Will Giri/Haji be known as The Godfather of Japan? Drop whatever you are doing and give this eight-part Netflix series a look. Produced by the same folks who brought us Chernobyl, the war between the Yakuza spreads from Tokyo to London. Giri/Haji (translated Duty/Shame) is as beautifully filmed and wonderfully acted as any movie you will see. A Tokyo police detective’s brother is drawn into the Yakuza, then becomes an outcast in London. A London detective testifies against her corrupt cop boyfriend and is ostracized. A “coke-addicted rent-boy of color” needs protection from an ex-lover. All three collide, each with their own baggage. As Kelly Macdonald co-stars, perhaps a comparison to Boardwalk Empire is more appropriate. I give Giri/Haji 4.5 Gavels and where else can you get a 100% Rotten Tomatoes rating with a 93% Audience score.
The sword of a Yakuza boss (Fukuhara) is found in the back of his rival’s (Endo) nephew in London. The last person to possess the sword was Yuto, brother of Det. Kenzo Mori. Except, he died one year ago. To prevent a Yakuza war, Kenzo’s boss sends him to London to investigate and bring Yuto back to Japan. Fukuhara warns Kenzo that “if our family loses a member, then yours will lose one, too.” Why would Yuto set up Fukuhara? In typical Japanese logic, “if the only possible outcome is chaos, then one must assume that is the intention.”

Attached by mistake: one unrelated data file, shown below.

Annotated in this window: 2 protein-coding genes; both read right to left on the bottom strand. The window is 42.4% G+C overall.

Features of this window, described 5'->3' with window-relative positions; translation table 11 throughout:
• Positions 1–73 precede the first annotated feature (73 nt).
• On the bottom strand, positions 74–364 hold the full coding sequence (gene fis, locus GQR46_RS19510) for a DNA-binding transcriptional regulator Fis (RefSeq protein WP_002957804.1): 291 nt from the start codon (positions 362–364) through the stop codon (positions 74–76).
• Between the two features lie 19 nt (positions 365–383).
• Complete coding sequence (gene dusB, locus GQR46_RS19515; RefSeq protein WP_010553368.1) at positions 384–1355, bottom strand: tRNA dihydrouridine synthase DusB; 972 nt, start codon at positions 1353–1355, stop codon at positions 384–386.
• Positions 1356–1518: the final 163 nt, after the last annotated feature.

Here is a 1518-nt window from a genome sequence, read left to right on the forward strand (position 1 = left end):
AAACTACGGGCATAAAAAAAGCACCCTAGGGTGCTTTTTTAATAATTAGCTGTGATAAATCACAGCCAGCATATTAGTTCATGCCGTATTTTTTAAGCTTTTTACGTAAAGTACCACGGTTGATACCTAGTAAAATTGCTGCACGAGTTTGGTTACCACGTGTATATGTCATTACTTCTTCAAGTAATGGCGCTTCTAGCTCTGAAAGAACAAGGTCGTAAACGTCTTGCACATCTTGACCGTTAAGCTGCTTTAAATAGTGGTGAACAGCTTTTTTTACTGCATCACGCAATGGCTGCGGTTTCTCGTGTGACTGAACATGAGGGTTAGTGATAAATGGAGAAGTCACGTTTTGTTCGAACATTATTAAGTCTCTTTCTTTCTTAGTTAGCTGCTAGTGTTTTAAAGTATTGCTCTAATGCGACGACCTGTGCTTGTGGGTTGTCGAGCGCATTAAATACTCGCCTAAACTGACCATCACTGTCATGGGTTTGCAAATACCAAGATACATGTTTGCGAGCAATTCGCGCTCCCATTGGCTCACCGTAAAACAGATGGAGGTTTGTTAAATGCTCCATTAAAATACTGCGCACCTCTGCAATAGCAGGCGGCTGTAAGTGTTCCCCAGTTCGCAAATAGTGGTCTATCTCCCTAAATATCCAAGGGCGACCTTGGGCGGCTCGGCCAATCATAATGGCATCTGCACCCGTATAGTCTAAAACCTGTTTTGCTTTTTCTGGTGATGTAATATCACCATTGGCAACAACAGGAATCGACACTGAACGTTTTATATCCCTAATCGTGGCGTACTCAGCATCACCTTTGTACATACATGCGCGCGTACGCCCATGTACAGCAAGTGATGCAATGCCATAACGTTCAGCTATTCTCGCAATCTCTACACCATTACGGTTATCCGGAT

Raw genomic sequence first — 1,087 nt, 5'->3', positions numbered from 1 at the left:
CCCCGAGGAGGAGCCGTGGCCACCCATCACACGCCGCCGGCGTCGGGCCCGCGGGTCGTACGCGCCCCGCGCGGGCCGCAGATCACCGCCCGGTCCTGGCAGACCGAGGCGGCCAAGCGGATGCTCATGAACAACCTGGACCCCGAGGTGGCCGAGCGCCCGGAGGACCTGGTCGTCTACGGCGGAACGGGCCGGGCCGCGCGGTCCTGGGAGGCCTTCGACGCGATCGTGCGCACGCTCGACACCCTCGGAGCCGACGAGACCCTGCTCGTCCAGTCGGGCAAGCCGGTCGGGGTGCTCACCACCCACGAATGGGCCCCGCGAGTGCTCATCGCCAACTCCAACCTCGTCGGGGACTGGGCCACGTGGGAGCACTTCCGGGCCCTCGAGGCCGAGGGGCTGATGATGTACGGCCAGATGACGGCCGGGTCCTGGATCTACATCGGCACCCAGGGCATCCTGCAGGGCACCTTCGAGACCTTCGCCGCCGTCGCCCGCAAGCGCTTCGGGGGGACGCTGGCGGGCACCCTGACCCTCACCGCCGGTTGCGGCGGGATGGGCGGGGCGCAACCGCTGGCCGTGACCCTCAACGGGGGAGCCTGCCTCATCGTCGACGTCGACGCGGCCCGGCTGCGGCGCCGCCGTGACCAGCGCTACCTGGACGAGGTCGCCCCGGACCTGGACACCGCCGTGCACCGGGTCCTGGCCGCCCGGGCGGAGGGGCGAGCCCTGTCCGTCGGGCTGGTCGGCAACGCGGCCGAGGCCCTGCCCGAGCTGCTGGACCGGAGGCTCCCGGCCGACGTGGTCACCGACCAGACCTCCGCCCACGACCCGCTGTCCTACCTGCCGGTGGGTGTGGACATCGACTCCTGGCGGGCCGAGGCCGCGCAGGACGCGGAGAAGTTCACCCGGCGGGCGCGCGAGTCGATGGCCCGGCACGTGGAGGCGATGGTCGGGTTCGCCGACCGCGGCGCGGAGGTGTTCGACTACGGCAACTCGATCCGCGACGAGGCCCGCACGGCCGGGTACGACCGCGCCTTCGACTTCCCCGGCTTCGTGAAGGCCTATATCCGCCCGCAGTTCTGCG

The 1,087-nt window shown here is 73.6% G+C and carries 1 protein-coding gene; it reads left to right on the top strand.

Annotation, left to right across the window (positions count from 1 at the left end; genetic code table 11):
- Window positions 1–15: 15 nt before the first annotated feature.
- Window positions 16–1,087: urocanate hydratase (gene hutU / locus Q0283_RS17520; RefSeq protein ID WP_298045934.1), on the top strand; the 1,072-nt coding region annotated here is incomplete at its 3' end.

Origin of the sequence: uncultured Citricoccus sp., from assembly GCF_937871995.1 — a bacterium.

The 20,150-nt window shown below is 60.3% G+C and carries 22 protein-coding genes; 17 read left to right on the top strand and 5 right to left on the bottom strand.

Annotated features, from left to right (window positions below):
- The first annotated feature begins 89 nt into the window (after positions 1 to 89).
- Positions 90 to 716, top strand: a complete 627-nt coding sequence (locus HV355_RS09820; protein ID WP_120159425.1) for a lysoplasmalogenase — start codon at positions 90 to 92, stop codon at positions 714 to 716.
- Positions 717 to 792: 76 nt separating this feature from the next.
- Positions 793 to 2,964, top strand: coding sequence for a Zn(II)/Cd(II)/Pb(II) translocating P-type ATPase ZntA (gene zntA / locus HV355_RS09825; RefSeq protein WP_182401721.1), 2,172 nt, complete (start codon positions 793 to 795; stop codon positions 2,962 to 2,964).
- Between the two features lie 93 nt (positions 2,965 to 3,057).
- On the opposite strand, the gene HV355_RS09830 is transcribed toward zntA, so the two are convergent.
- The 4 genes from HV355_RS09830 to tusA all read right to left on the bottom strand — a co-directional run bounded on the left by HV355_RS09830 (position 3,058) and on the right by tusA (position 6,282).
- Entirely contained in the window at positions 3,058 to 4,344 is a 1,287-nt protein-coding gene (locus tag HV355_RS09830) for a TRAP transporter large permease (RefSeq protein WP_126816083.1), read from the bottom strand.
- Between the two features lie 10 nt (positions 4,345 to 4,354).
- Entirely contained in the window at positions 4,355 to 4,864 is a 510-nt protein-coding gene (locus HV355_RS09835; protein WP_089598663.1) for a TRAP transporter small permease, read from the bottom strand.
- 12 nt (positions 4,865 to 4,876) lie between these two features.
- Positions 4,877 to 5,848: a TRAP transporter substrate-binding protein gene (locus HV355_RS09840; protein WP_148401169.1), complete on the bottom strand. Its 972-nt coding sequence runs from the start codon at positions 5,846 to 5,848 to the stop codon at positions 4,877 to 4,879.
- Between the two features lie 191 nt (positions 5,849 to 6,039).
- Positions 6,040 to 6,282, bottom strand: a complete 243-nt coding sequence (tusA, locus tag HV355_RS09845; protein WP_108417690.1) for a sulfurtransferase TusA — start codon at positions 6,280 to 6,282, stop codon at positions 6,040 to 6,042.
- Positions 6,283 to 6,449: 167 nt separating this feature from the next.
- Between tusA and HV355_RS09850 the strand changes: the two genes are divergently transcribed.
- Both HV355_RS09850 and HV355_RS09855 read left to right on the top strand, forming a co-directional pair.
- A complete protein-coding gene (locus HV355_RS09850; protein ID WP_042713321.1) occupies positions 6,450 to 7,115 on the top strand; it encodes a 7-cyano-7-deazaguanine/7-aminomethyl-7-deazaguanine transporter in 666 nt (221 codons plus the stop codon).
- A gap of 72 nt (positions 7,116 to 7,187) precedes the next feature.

Takehiro Hira, born in Japan, but attending high school in Providence, Rhode Island and Brown University, plays the conflicted Det. Kenzo Mori. Kelly Macdonald is in full Scottish brogue as the underestimated Det. Sarah Weitzmann. Characters like Will Sharpe as the rent-boy and Charlie Creed-Miles as a London mobster are the not-so-subtle touches that push an average show into the above average. Each is a treat whenever they grace the screen.
Since the first episode is set almost entirely in Tokyo, expect lots of subtitles. Eventually, the show moves to London and English. With mobsters, you get violence and sex, but certainly no more than the aforementioned comparisons. For those who may feel a little lost, episode four gives the background which really ties the plot together. The Globe and Mail professes that “it’s complex but often deadpan funny, and then deeply serious about family matters. Visually startling (created by Joe Barton who also wrote for the series Humans), it’s like no thriller made in the past decade.” NPR’s Fresh Air agrees, and adds that Giri/Haji “cross-pollinates genres – mixing cop show, yakuza thriller, love story, anime and hokey family melodrama, all spiked with bits of offbeat comedy. It is unlike anything else on TV.” Bottom line – If you are looking for the run-of-the-mill, look elsewhere. This one is special.